Marc Pritchard, brand chief at the world’s largest advertiser Procter & Gamble, grabbed ad land’s attention (again) last week with his speech outlining the FMCG giant’s plan to take more control of creative and media as it looks to drive “growth with greater efficiency”.
As part of his call to action, he called for creative and media to be reunited. He said that while there were good reasons for separating the two functions at the time, he believes this has only led to extra complexity and cost in today’s digital-first world.
His comments undoubtedly reflect the reality of an increasingly challenging and fast-changing media landscape. There are more ways than ever to reach consumers, but that means brands and their media and creative need to be more aligned than ever before.
That means reuniting creative and media makes strategic and commercial sense – both for clients and agency groups. And as a result Jon Wilkins, chairman of creative agency Karmarama, says the shift is inevitable.
Clients will get more effective outcomes if they can get their media and creative back together.
Jon Wilkins, Karmarama
“Creative agencies have been under pressure for a while and media agencies are about to go through the same thing, so if you’ve got two illogically disconnected businesses that are both under margin pressure, bringing them together makes a lot of sense,” Wilkins tells Marketing Week.
“They’re both struggling. The media agency margin has been made up of a lot of non-transparent practice in the digital space and that’s where (to date) they’ve succeeded in margin, with the transparency agenda at the forefront of most clients minds this will be under pressure’”
Planning and buying to drift apart
While Wilkins is among those who think creative agencies will eventually go full-service, and he believes media agencies might follow suit, not everyone agrees Pritchard’s speech signals a call for the big holding companies to go back to the old-school full-service model.
Tom Denford, founder and chief strategy officer at ID Comms, says it is likely that media planning and buying will become more clearly separated – with the media planning process becoming more closely aligned to the creative development. This would leave media buying as a separate discipline that operates under separate contracts and payment models from planning.
“[Pritchard] is keen for creative and media to work closer with one another, to break down the siloes and eradicate the layers of duplication, especially in planning. Duplication of resources across agencies slows down the process and costs more money – two things which Pritchard won’t stand for,” Denford says.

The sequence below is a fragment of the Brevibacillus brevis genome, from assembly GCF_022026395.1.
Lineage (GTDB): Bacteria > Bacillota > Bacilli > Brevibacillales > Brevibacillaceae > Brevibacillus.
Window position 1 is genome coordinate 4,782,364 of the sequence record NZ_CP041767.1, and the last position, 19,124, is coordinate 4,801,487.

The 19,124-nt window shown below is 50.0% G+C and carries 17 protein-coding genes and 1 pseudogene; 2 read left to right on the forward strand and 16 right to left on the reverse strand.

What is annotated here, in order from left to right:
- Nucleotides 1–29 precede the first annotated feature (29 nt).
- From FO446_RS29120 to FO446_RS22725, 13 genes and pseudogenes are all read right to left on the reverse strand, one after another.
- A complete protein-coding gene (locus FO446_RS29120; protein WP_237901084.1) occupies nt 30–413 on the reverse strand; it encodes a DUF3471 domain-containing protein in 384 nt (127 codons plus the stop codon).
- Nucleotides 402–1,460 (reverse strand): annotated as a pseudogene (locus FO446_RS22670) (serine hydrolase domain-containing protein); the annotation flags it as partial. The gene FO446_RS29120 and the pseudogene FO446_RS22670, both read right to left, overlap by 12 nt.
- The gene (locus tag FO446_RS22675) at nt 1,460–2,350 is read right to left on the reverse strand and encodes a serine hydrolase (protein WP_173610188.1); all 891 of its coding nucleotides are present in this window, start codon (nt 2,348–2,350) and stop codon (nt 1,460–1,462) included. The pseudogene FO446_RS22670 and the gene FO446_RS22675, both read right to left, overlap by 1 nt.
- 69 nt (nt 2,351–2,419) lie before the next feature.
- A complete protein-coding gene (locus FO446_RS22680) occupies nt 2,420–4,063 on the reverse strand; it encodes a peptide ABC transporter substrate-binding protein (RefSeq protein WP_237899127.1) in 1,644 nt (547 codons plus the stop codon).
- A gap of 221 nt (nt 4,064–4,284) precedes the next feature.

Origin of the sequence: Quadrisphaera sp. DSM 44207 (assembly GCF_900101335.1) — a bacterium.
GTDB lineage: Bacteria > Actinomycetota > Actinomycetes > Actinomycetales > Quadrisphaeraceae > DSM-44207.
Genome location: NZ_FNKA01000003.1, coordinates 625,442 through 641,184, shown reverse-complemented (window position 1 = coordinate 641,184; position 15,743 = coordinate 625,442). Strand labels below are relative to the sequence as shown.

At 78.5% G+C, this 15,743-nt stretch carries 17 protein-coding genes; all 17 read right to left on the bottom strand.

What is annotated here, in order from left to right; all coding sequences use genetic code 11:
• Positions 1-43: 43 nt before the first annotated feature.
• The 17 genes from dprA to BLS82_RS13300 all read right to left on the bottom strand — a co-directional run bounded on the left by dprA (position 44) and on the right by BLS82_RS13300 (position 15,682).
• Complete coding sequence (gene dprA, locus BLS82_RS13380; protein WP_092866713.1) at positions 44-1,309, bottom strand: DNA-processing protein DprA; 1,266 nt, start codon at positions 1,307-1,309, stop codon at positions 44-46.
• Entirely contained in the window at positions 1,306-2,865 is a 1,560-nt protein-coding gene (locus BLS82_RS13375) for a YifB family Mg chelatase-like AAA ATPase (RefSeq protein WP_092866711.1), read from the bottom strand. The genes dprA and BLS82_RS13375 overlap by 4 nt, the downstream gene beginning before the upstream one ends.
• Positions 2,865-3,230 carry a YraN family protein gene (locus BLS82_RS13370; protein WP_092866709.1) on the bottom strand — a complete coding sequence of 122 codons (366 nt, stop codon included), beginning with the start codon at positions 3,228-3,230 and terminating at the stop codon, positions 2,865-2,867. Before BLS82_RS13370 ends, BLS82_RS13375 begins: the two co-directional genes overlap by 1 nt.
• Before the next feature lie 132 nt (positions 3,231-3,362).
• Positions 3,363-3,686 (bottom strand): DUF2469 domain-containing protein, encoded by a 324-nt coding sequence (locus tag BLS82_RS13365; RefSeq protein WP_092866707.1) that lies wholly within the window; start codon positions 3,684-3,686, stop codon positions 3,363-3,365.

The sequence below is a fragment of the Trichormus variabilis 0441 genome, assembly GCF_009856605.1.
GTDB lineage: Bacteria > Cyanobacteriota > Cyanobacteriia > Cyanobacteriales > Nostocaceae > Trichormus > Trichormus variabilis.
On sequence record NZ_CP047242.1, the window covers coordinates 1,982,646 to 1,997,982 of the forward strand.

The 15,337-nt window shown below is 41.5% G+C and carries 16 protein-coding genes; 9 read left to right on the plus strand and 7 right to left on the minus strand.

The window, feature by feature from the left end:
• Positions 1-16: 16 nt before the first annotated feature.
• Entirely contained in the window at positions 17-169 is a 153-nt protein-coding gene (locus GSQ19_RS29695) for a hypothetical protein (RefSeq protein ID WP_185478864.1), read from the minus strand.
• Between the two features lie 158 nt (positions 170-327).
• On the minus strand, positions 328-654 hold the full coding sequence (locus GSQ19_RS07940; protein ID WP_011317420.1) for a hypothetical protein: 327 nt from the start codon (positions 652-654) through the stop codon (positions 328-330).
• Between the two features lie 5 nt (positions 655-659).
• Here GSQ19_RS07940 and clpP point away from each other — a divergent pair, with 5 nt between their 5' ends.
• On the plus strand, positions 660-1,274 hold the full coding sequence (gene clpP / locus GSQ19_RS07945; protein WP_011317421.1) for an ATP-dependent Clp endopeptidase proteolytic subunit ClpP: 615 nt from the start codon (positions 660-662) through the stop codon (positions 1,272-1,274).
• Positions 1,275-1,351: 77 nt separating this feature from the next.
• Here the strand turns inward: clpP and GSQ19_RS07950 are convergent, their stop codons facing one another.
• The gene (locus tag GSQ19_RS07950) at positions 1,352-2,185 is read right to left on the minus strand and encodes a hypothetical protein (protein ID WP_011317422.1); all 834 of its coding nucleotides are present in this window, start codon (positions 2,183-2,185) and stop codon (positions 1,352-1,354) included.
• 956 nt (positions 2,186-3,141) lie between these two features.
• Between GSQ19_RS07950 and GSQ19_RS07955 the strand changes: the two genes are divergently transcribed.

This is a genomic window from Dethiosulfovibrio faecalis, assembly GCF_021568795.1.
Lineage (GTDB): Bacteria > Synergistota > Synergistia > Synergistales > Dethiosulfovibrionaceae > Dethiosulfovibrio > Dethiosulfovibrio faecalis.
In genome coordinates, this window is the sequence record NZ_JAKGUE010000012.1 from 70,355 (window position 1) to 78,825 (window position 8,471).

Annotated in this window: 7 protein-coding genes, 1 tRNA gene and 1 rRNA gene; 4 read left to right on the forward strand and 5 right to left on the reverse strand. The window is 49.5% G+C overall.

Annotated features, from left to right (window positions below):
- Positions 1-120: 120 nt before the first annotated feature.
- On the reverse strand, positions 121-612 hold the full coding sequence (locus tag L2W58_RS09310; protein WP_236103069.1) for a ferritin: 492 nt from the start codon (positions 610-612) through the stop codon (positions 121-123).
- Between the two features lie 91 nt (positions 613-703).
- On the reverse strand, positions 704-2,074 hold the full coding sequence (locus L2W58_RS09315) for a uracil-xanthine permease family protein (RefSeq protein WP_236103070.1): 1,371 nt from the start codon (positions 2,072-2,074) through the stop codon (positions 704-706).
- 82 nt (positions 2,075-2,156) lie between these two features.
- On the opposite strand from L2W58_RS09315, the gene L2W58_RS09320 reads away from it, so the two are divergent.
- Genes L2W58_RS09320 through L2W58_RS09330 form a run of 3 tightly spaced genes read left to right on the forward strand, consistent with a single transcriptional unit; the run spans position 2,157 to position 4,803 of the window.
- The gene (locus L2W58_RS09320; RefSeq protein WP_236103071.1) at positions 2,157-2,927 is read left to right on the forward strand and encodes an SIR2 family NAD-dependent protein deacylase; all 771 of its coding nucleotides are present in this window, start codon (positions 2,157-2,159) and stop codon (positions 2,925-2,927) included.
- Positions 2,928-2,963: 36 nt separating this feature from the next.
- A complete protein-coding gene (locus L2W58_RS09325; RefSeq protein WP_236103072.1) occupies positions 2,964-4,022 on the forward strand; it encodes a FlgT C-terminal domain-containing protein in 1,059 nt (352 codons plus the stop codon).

“I expect we will see gaps opening up in holding companies between their media buying functions and individual agencies as the agencies operate more like value-adding consultancies and charge fees for strategy and planning. Whereas the buying operations will operate on small commissions of buying volume.”
A deepening chasm
Meanwhile, media analyst Alex DeGroote says Pritchard’s latest speech highlights the “deepening chasm” between major brand owners and the traditional agency world – and forecasts many of the big groups breaking up in the not too distant future as pressures continue to mount.
“For many of the major ad agencies and the holding companies which own them, P&G is a key client,” De Groote says. “Hence when P&G suggests it is time to bring many marketing functions in-house, it is time to stop and smell the coffee.”
Where traditional media would have once accounted for around 80% of advertising budget, the likes of Google and Facebook have been hoovering up an increasing portion of that share for some time – platforms that have made national headlines on numerous occasions over the past year for fuelling concerns around brand safety, viewability and ad fraud.
“This potentially damages the margins of the big ad agency groups, who are used to controlling huge media spend on behalf of the client,” DeGroote adds. “Lower media under management also equates to lower ad rates with the big media owners, again a sign of diminished agency influence.”
If the likes of P&G do start bringing media back in-house, De Groote says we should expect to see an increase in private marketplace deals.
Banging the same drum
Procurement specialist Tina Fegent, meanwhile, thinks a more integrated agency approach will only be a good thing for clients.
“The best work comes when there are no territorial battle lines drawn by agencies on what they do and don’t do and when they have the clients’ objectives for the investment and the marketing activity at the heart of what they do,” Fegent says.
“Agencies have to reshape as the market is changing and we have never had clients like P&G and Unilever be so vocal on many of the topics that quite frankly marketing procurement have been banging the drum about for many years.”